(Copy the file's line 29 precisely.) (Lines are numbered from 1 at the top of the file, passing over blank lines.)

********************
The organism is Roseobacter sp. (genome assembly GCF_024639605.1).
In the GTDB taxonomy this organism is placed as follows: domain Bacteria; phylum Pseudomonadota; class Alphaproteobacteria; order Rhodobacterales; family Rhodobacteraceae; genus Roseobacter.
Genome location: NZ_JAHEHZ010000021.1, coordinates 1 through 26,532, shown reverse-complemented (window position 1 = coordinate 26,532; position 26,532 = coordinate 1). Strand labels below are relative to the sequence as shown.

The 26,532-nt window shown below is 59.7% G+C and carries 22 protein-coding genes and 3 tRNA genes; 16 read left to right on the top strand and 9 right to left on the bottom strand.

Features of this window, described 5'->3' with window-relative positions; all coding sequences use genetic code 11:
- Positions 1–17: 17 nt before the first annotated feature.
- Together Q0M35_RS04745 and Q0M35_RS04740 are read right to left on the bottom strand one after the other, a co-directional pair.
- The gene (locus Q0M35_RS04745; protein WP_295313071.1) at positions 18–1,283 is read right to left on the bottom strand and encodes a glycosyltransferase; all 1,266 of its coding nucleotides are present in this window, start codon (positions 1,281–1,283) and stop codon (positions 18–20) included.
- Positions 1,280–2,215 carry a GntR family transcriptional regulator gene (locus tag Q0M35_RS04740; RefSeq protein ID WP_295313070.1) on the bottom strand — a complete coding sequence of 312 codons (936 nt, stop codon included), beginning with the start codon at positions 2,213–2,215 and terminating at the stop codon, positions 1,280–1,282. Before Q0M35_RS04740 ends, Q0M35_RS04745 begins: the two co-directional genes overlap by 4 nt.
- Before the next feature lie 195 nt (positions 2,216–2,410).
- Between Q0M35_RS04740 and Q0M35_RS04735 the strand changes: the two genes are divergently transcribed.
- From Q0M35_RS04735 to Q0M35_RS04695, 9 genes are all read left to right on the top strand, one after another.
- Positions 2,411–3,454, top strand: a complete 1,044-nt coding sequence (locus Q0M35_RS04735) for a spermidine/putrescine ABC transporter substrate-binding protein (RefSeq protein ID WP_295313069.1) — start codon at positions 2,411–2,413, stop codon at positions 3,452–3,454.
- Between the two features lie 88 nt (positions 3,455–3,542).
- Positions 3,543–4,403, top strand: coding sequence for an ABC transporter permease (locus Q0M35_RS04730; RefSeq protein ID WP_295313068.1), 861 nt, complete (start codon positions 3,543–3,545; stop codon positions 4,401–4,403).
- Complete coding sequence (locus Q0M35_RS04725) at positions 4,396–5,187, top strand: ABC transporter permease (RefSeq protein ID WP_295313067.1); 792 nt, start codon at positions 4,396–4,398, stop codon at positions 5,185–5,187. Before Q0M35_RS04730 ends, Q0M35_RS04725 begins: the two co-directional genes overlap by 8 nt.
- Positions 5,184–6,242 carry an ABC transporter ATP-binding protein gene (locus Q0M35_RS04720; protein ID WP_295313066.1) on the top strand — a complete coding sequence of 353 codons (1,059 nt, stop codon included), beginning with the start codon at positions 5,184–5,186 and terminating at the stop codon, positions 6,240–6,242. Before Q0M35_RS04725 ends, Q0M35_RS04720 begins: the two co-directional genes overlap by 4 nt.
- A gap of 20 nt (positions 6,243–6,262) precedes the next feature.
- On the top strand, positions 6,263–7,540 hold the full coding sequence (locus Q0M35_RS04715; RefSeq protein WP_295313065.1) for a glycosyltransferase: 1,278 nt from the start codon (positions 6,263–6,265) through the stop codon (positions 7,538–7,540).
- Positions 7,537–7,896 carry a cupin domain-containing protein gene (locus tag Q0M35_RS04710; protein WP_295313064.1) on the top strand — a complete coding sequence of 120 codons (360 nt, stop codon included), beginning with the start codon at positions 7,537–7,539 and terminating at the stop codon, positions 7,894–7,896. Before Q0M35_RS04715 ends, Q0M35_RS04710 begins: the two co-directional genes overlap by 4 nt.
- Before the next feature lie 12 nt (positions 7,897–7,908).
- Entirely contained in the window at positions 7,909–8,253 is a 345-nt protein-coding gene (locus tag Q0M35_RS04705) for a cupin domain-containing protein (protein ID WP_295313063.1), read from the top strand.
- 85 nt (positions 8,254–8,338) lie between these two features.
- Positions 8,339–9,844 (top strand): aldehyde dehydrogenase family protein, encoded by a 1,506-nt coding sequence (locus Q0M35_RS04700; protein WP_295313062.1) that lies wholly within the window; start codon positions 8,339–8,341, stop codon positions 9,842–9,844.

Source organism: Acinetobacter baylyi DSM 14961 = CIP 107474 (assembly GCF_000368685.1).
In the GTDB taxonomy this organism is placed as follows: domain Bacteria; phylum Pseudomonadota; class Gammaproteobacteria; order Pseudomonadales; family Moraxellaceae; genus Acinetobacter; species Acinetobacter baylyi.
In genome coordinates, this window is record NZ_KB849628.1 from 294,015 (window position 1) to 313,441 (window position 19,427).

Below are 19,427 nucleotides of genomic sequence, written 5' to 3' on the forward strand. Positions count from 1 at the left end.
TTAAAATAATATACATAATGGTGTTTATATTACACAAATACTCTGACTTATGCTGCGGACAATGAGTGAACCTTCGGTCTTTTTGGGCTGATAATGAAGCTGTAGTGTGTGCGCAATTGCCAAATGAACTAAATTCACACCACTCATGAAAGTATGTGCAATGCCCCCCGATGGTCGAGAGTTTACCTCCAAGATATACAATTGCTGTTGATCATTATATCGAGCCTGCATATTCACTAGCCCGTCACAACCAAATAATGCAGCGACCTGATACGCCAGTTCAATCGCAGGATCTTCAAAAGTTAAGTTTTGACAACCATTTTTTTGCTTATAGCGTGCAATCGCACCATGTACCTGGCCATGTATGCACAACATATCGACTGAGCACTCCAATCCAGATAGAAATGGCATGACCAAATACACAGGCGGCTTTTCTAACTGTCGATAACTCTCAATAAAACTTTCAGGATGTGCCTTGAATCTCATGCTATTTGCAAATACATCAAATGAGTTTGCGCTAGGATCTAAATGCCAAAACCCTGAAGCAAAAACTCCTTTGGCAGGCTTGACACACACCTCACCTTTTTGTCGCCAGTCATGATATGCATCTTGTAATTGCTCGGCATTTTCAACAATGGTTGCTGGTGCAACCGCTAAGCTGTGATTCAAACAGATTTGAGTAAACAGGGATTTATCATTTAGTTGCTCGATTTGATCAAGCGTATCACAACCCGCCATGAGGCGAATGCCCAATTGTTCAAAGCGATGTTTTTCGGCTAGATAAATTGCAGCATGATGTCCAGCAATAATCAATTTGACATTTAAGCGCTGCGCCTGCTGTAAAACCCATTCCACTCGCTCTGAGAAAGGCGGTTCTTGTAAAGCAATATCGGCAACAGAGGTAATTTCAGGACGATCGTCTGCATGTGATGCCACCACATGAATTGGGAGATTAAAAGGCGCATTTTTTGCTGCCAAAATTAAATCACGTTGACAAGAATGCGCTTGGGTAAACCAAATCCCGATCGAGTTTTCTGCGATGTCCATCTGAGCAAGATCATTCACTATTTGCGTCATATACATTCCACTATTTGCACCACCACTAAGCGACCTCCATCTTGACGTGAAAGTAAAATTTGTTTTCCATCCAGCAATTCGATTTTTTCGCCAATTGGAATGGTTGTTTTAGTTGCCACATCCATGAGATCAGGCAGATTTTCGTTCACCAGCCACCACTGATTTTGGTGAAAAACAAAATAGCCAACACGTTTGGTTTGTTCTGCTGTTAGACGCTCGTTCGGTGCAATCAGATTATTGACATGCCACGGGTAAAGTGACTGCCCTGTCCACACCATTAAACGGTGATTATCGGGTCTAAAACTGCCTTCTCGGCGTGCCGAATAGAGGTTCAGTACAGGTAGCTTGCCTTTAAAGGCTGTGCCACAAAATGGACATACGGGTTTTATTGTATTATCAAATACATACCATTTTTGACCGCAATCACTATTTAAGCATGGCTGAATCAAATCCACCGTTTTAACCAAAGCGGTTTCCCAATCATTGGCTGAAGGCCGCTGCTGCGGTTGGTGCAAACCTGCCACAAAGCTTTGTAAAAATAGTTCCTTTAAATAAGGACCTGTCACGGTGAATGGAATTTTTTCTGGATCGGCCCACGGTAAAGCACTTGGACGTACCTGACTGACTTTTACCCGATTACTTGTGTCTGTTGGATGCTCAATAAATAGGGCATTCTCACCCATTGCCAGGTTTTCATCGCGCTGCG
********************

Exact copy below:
TTAAAATAATATACATAATGGTGTTTATATTACACAAATACTCTGACTTATGCTGCGGACAATGAGTGAACCTTCGGTCTTTTTGGGCTGATAATGAAGCTGTAGTGTGTGCGCAATTGCCAAATGAACTAAATTCACACCACTCATGAAAGTATGTGCAATGCCCCCCGATGGTCGAGAGTTTACCTCCAAGATATACAATTGCTGTTGATCATTATATCGAGCCTGCATATTCACTAGCCCGTCACAACCAAATAATGCAGCGACCTGATACGCCAGTTCAATCGCAGGATCTTCAAAAGTTAAGTTTTGACAACCATTTTTTTGCTTATAGCGTGCAATCGCACCATGTACCTGGCCATGTATGCACAACATATCGACTGAGCACTCCAATCCAGATAGAAATGGCATGACCAAATACACAGGCGGCTTTTCTAACTGTCGATAACTCTCAATAAAACTTTCAGGATGTGCCTTGAATCTCATGCTATTTGCAAATACATCAAATGAGTTTGCGCTAGGATCTAAATGCCAAAACCCTGAAGCAAAAACTCCTTTGGCAGGCTTGACACACACCTCACCTTTTTGTCGCCAGTCATGATATGCATCTTGTAATTGCTCGGCATTTTCAACAATGGTTGCTGGTGCAACCGCTAAGCTGTGATTCAAACAGATTTGAGTAAACAGGGATTTATCATTTAGTTGCTCGATTTGATCAAGCGTATCACAACCCGCCATGAGGCGAATGCCCAATTGTTCAAAGCGATGTTTTTCGGCTAGATAAATTGCAGCATGATGTCCAGCAATAATCAATTTGACATTTAAGCGCTGCGCCTGCTGTAAAACCCATTCCACTCGCTCTGAGAAAGGCGGTTCTTGTAAAGCAATATCGGCAACAGAGGTAATTTCAGGACGATCGTCTGCATGTGATGCCACCACATGAATTGGGAGATTAAAAGGCGCATTTTTTGCTGCCAAAATTAAATCACGTTGACAAGAATGCGCTTGGGTAAACCAAATCCCGATCGAGTTTTCTGCGATGTCCATCTGAGCAAGATCATTCACTATTTGCGTCATATACATTCCACTATTTGCACCACCACTAAGCGACCTCCATCTTGACGTGAAAGTAAAATTTGTTTTCCATCCAGCAATTCGATTTTTTCGCCAATTGGAATGGTTGTTTTAGTTGCCACATCCATGAGATCAGGCAGATTTTCGTTCACCAGCCACCACTGATTTTGGTGAAAAACAAAATAGCCAACACGTTTGGTTTGTTCTGCTGTTAGACGCTCGTTCGGTGCAATCAGATTATTGACATGCCACGGGTAAAGTGACTGCCCTGTCCACACCATTAAACGGTGATTATCGGGTCTAAAACTGCCTTCTCGGCGTGCCGAATAGAGGTTCAGTACAGGTAGCTTGCCTTTAAAGGCTGTGCCACAAAATGGACATACGGGTTTTATTGTATTATCAAATACATACCATTTTTGACCGCAATCACTATTTAAGCATGGCTGAATCAAATCCACCGTTTTAACCAAAGCGGTTTCCCAATCATTGGCTGAAGGCCGCTGCTGCGGTTGGTGCAAACCTGCCACAAAGCTTTGTAAAAATAGTTCCTTTAAATAAGGACCTGTCACGGTGAATGGAATTTTTTCTGGATCGGCCCACGGTAAAGCACTTGGACGTACCTGACTGACTTTTACCCGATTACTTGTGTCTGTTGGATGCTCAATAAATAGGGCATTCTCACCCATTGCCAGGTTTTCATCGCGCTGCG